Wednesday,13 December, 2017
Current issue | Issue 1180, (16-22 January 2014)
Wednesday,13 December, 2017
Issue 1180, (16-22 January 2014)

Ahram Weekly

‘Media terrorism’ in Iraq

Arab satellite TV stations have been accused of fomenting the crisis in Iraq, writes Nermeen Al-Mufti in Baghdad

Al-Ahram Weekly

As the Fallujah crisis continues, the Iraqi government led by Prime Minister Nuri Al-Maliki received international support through the official visit by the UN Secretary-General Ban Ki-Moon to Baghdad last Monday.

At their joint press conference, Al-Maliki and Ban Ki-Moon agreed that “the challenges facing Iraq require all political leaders to fulfil their responsibilities to ensure social cohesion, dialogue and progress over political obstacles. The people of Iraq are looking to their leaders for tangible benefits and a better future. The upcoming parliamentary elections are an opportunity to deliver on these legitimate expectations.”

Al-Maliki thanked the UN, the Security Council and the countries supporting Iraq in its war on terror, adding that “we submitted a suggestion regarding an international stand against those countries sponsoring terror.” According to Al-Maliki, the UN secretary-general had “promised to work on the issue after returning to his office in New York”.

The ongoing Fallujah crisis has led to increasing criticism of the media, with many arguing that the various satellite TV channels have been presenting the news in ways supporting their agendas or the views of their paymasters. As if the terror already in Iraq were not enough, these have started to describe the corruption in the country as itself a form of terror, especially if it generates violence.

The public has been facing “media terrorism” in the form of a media that does not hesitate to use its presentation of the news to mislead public opinion and to put additional pressure, possibly leading to panic, on the population.

Abdel-Zahra Zaki, a well-known writer, said that “the Iraqi Communication and Media Commission [CMC] should record the stuff being aired on Al-Jazeera, Al-Arabiya and the other channels, such is the news and commentary on them intent on fomenting sedition and feeding the tendencies of violence, fighting and sabotage in Iraq.” The media attacks against the country, he said, were “more bloody and terrible than the armed actions themselves”.

Zaki said that Al-Jazeera had “published a report on its website saying that the Security Council supported Al-Maliki’s campaign in Anbar province, when in fact the Security Council statement said that it supported the Iraqi government’s efforts in Anbar.”

Karim Sayed, a writer, commented by saying that “we should learn from how Egypt and the Egyptians have dealt with Al-Jazeera and not compliment it at the expense of our blood.” Nadia Othman, a journalism student, asked why the Iraqi government and the CMC did not make official complaints against the channels in the relevant body linked to the Arab League.

According to Ahmed Ali, a media expert, “Bahrain sued the Al-Alam channel because of its coverage of the Bahrain protests and got an apology. Al-Alam is a member of the Arab League media body, while the channels we are complaining about are not, however. This means that nothing can be done about them within the League.”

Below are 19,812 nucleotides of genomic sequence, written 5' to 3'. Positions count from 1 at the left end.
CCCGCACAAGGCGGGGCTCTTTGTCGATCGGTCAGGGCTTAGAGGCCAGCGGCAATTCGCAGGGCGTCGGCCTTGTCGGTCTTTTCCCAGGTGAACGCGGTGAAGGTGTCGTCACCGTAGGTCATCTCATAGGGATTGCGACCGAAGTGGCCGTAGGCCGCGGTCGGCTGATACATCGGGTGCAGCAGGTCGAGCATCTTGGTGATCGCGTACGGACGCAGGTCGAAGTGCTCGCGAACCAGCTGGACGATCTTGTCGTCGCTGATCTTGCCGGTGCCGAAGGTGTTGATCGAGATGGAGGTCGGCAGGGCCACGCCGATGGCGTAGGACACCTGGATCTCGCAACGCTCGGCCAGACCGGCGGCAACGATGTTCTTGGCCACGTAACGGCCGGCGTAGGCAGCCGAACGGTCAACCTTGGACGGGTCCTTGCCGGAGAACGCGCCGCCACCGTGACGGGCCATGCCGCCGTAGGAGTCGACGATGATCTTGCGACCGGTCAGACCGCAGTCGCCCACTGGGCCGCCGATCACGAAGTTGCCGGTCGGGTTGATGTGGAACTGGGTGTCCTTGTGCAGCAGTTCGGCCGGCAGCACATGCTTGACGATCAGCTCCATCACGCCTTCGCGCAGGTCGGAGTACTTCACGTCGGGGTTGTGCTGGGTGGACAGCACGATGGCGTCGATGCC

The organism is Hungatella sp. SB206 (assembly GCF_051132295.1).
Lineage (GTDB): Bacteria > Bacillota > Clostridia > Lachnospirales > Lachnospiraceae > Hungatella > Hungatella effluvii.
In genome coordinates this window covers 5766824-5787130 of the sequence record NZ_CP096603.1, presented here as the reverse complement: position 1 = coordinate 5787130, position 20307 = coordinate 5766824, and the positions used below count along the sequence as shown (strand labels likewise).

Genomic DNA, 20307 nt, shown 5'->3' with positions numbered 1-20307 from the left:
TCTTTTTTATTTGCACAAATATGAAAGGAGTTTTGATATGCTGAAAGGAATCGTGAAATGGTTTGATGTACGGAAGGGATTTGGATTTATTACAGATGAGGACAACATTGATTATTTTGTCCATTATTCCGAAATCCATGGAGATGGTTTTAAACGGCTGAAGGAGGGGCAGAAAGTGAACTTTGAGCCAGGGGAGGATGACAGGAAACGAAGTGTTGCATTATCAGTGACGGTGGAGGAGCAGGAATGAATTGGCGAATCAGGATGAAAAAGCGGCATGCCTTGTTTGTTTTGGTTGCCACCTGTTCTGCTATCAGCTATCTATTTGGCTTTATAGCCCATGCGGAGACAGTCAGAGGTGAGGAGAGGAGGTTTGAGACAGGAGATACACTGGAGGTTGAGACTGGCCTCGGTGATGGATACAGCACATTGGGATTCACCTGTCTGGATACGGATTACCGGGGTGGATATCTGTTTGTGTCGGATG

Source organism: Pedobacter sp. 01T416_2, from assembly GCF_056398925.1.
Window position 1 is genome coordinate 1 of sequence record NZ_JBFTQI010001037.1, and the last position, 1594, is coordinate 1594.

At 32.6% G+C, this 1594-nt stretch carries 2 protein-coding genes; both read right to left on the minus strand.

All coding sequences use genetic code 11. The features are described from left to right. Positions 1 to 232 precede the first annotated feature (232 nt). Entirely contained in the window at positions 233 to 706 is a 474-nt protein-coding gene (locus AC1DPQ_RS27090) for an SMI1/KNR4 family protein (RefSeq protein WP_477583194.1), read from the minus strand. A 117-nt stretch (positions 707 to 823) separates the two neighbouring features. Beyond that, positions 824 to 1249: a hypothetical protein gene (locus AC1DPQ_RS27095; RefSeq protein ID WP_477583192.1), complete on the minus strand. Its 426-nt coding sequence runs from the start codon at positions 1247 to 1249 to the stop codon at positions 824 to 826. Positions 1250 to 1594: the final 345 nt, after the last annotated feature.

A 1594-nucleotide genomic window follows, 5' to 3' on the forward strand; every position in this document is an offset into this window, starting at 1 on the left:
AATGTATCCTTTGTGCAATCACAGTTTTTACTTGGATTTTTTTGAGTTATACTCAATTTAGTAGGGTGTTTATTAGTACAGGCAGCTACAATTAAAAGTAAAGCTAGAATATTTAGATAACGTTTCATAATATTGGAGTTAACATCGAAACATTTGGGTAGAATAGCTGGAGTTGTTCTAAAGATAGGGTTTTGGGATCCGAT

“These channels, which are pushing public opinion towards a civil war or another sectarian war, are violating the Iraqi media and press laws,” he said.

An Iraqi reporter embedded with the Iraqi army forces in Anbar province told Al-Ahram Weekly on condition of anonymity that he had spent a week with the army in the province and that “the army forces achieved real victories and cleansed the whole of Ramadi, the capital of the Anbar province.”

“Yet, the media coverage was not in line with these events. The satellite TV channels aired footage of army vehicles being attacked and burnt and kept repeating the same pictures every hour. In fact, though, the army destroyed dozens of vehicles being used by the terrorists and achieved clear victories in the fight against terror. Few of the media accounts have told the truth.”

Commenting on the situation in Anbar, Ban Ki-Moon said at his joint press conference with Al-Maliki that “in this difficult time, it is important for all political leaders to unite in their stance against terrorism and come together to stabilise the situation.”

“Even those Iraqis who are against the policy of Al-Maliki support the army forces, but the media is not saying this,” Ali said. “What distresses us most is the fact that some political leaders are using the ongoing events in Anbar in their electoral campaigns,” said Sara Youssef, a teacher, adding that “these men are playing a dangerous sectarian game, trying to gain the sympathy and votes of the different sects. They know that this game is at the expense of Iraqi blood.”

Although reports have said that last year saw high levels of violence and the first two weeks of the new year had continued this, many Iraqis, especially the young, are organising campaigns to support families who have had to leave Fallujah, to support the army forces, and to encourage all Iraqis to take part in the upcoming parliamentary elections on 30 April.

If the situation in Iraq is to change, they say, it will have to be through the ballot box.

While many politicians have been playing an ugly sectarian game, Iraqis in general have shown that they are against being divided according to sect. Hundreds of Sunni families from Fallujah are being hosted by Shia families in Karbala, for example.

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